10. Those images look similar to my early results. The second one in particular I fixed by offsetting the pivot points by half the image dimensions.
  11. There are three sample SCML projects in my repository that you're welcome to, if it helps. One is the monster, another is the hero, and the other is a knight with bones. viewtopic.php?f=3&t=1133 As for NPOT textures, this should be handled by your software in some form. With straight OpenGL, I load images into POT textures and save the width and height for adjusting the texture coords when accessing the texture.
  12. I agree that it'd be great to have a more realistic test case. I was just pointing out that there won't be many features in such a sample yet and that you can take whatever I've collected so far in case it helps.
  13. I think there aren't a lot of SCML features implemented in Spriter yet. The important ones are there, like tweening and bones, but character maps, atlases, temp bones and objects, and the rest are not ready. My implementation, SCMLpp, is up-to-date with Spriter A4.1 and includes several C++ renderers. The SCMLpp.cpp source file currently contains all of the SCML loading (SCML::Data) and all of the animation logic (SCML::Entity). There are three sample SCML files, one of which has bones. It's worth taking a look at and I'm wide open to collaboration. viewtopic.php?f=3&t=1133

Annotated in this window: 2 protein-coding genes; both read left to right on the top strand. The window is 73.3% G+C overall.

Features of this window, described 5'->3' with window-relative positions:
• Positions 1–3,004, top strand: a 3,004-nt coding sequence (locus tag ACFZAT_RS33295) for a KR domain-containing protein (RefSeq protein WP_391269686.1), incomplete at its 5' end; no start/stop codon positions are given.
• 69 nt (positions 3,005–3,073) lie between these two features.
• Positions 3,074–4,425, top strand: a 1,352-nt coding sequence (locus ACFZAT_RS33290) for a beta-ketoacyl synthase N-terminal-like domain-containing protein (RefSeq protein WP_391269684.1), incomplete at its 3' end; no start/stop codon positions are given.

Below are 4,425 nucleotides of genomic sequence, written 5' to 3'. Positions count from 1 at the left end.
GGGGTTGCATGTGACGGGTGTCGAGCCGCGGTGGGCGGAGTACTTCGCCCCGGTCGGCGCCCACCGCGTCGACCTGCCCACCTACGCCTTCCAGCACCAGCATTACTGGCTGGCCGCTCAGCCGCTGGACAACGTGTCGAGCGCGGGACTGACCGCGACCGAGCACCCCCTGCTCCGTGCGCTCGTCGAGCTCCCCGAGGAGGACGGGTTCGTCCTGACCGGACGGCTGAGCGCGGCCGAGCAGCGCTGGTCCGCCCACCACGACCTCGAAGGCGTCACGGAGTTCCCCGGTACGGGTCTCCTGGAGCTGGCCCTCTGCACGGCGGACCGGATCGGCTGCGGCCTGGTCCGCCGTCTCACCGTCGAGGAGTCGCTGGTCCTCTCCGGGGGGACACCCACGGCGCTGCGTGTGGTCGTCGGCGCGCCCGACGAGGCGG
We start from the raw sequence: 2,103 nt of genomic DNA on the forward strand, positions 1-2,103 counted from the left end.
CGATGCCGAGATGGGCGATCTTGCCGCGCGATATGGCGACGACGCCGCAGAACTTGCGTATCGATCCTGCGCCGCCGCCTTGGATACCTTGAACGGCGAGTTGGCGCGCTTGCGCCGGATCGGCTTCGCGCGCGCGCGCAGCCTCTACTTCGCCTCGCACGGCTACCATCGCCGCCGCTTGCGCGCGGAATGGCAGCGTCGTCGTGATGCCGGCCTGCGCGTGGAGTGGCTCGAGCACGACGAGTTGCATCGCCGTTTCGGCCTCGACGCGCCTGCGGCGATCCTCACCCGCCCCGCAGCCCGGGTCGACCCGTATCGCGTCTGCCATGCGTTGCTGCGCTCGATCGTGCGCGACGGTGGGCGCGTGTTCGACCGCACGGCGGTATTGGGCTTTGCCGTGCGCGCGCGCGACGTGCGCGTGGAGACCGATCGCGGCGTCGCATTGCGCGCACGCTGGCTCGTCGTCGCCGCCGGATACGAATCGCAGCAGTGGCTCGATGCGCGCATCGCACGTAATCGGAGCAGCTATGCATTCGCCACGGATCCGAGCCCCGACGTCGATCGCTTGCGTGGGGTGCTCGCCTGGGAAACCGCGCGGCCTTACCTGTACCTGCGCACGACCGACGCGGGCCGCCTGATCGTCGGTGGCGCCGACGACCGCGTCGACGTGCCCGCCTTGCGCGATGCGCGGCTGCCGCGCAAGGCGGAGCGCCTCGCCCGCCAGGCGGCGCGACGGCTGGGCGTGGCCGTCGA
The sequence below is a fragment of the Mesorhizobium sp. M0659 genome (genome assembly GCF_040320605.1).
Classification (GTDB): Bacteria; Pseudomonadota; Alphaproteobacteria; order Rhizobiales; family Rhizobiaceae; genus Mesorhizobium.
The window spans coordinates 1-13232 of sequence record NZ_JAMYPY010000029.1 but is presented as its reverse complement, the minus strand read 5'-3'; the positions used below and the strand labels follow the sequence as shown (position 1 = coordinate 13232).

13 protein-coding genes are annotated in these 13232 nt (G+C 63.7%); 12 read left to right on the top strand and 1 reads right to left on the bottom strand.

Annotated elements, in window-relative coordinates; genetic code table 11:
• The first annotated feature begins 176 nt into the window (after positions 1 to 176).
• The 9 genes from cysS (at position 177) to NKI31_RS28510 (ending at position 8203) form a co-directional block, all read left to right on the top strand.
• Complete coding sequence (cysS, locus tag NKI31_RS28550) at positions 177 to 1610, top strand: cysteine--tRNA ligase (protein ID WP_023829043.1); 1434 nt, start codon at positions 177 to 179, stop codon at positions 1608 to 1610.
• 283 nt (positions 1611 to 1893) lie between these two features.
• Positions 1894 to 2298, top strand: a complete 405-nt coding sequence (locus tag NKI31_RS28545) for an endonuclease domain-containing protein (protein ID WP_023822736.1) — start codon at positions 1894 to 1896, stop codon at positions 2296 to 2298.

14. Yep, I figured out what the problem was. I was assuming that the mainline object ids could be used to refer to the same object in different keys, but Spriter actually follows the timeline for each object to do tweening. I fixed SCMLpp to use the timeline for that purpose. Problem solved. The Cocos2d-x renderer technically works, but I'll make it official as soon as it works as well as the others. There are still some kinks to smooth out.
  15. I've just added some bone transform caching. Now each bone transform is calculated only once per draw.
  16. Also, I just finished adding an SFML 2.0 renderer and test code. That makes three completed renderers so far: SDL_gpu, SPriG (no GPU), and SFML.
  17. Thanks Obg1. It'll be great to have Cocos2d-x support. If you write the renderer code, you can email it to me or if I have your Google account email address, I can add you to the repository project members. The renderer interface draw_internal() is meant to rotate about and draw at the center of the image. This is the simplest renderer-agnostic choice. All the hard work is done elsewhere so that this function can be just a dumb drawing wrapper. I've fixed up the tweening so it doesn't crash on Hero.SCML (now included in the repo). However, it looks like there's a spin direction issue still...